That was enough for a 4.0-second sprint to 60 mph (97 km/h) and a 9.2-second run to 100 mph (161 km/h). The C-12S received a 7.0-liter version of the M-120. Later versions used the AMG M-297, which was still based on the M-120 but was developed for more top-end power. In its most powerful form, the AMG V-12 produced 789 horsepower and 627 pound-feet (850 Nm). This allowed the Zonda to reach speeds of 221 mph (355 km/h).
|0 to 60 mph||4.0 seconds|
|0 to 100 mph||9.2 seconds|
Read our full review on the Pagani Zonda
We are back with Aston Martin and their first-ever luxury SUV. The model entered production in 2020, and with it Aston Martin has joined the teeming market of performance luxury SUVs. Power is once again entrusted to the 4.0-liter twin-turbo AMG V-8. In the DBX, however, the M-177 produces 542 horsepower and 516 pound-feet (700 Nm). This allows for a 0 to 60 mph print in as little as 4.3 seconds and a top speed of 181 mph (291 km/h). Being an SUV, power goes to all four wheels. The gearbox of choice is a nine-speed automatic.
|Engine||4.0-liter twin-turbo AMG V-8|
|0 to 60 mph||4.3 seconds|
|Top Speed||181 mph|
Read our full review on the Aston Martin DBX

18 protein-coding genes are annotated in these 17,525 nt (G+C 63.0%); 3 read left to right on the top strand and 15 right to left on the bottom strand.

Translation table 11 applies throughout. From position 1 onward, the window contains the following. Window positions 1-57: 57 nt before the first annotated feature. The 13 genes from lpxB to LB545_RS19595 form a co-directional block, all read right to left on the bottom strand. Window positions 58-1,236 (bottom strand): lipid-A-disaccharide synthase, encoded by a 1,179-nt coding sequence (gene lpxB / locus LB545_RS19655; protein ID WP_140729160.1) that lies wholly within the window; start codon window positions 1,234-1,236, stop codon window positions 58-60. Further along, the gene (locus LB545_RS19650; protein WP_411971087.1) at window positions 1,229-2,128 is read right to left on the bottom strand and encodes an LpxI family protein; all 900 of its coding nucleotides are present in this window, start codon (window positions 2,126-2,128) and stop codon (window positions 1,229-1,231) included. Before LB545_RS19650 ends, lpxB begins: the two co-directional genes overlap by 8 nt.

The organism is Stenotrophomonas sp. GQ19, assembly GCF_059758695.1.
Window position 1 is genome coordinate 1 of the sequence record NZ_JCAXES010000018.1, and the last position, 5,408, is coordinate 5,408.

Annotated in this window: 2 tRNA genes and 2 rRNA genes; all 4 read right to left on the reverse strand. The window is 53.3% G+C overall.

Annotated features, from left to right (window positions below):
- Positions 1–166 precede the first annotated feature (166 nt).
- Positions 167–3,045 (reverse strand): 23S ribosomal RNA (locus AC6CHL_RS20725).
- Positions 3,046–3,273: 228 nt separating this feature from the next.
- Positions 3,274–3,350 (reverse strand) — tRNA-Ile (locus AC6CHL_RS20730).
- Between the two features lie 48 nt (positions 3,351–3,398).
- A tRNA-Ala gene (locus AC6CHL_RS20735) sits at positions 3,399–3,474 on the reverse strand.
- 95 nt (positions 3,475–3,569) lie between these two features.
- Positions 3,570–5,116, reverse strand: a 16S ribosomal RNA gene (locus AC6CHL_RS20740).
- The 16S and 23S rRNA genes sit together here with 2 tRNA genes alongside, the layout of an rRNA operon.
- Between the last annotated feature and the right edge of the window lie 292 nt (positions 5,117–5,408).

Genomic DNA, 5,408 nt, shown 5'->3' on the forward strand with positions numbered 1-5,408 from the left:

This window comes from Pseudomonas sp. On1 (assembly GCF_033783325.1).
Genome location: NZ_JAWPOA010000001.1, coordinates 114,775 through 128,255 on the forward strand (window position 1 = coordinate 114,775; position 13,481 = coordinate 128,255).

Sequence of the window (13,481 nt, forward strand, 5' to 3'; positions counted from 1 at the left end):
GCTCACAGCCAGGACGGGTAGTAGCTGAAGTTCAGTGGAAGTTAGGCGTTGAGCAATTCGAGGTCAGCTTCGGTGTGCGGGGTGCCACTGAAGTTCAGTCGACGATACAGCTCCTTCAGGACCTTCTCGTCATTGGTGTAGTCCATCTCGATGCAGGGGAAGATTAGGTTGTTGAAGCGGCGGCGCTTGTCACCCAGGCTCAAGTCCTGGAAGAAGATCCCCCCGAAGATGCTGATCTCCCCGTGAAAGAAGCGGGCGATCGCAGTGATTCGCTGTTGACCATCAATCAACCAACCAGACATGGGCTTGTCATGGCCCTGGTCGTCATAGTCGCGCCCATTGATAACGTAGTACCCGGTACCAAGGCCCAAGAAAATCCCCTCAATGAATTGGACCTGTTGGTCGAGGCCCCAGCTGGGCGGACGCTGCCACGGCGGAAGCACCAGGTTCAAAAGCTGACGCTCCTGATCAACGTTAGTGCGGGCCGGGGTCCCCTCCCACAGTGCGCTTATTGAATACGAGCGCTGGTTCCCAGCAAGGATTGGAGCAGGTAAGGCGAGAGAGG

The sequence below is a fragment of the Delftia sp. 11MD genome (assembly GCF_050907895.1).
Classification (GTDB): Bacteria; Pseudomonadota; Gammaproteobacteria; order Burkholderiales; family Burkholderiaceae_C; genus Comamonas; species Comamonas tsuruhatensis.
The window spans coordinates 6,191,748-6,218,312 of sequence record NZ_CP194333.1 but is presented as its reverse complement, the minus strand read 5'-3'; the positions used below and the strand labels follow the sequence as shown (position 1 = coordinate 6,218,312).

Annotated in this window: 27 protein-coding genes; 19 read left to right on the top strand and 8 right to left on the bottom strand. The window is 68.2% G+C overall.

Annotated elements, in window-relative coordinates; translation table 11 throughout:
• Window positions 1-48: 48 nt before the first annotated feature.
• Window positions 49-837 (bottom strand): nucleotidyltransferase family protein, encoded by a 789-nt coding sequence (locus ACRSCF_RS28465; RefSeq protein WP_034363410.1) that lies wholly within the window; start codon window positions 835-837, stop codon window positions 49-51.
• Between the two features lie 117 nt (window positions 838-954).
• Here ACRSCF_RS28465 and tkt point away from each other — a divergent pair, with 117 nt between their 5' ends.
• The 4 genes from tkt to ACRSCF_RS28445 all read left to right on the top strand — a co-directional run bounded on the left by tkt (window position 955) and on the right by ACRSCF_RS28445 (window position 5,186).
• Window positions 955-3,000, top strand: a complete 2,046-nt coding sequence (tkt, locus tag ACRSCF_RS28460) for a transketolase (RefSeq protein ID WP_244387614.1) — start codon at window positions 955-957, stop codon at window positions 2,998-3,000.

The Pagani Huayra entered production in 2012, but contrary to popular belief, it was not meant to be a successor to the Zonda. Actually, the initial plan was to launch the two cars simultaneously, but due to financial reasons that wasn’t a possibility. As with the Zonda, the Huayra was powered by a V-12 AMG engine.
The M-156 featured two twin-scroll turbochargers for better response and was actually a derivative of the M-275.
Like the Zonda, the Huayra had many versions. Earlier ones developed 720 horsepower, which eventually went to over 830 horsepower in the Imola version. Torque was 738 pound-feet (1,000 Nm) but later went up to 811 pound-feet (1,100 Nm). Depending on the version, the 0 to 60 mph (97 km/h) could be achieved in as little as 2.2 seconds, and the top speed for all versions was well over 224 mph (360 km/h).
|0 to 60 mph||2.2 seconds|
|Top Speed||224 mph|
Read our full review on the Pagani Huayra
Aston Martin DB11 V-8 / Volante
We already talked about the connection between Aston Martin and Mercedes-Benz and how the former uses AMG V-8 engines in its lineup. Before the Vantage and certainly before the DBX, the brand’s flagship – DB-11 also made use of the German powerhouse. The same goes for its convertible version – the Volante. In the big British gran tourer, the M-177 4.0-liter V-8 pumps out 503 horsepower at 6,000 RPM and 498 pound-feet (675 Nm) at 2,000 RPM. Since the AMG V-8 is meant to be the base engine for the flagship Aston Martin, it is no match for their newly-developed 5.2-liter V-12. However, it is still enough for a very respectable 4.0 seconds to 60 mph (97 km/h) and a top speed of 186 mph (300 km/h).
|Horsepower||503 HP @ 6,000 RPM|
|Torque||498 LB-FT @ 2,000 RPM|
|0 to 60 mph||4.0 seconds|
|Top Speed||186 mph|
Read our full review on the Aston Martin DB11 V-8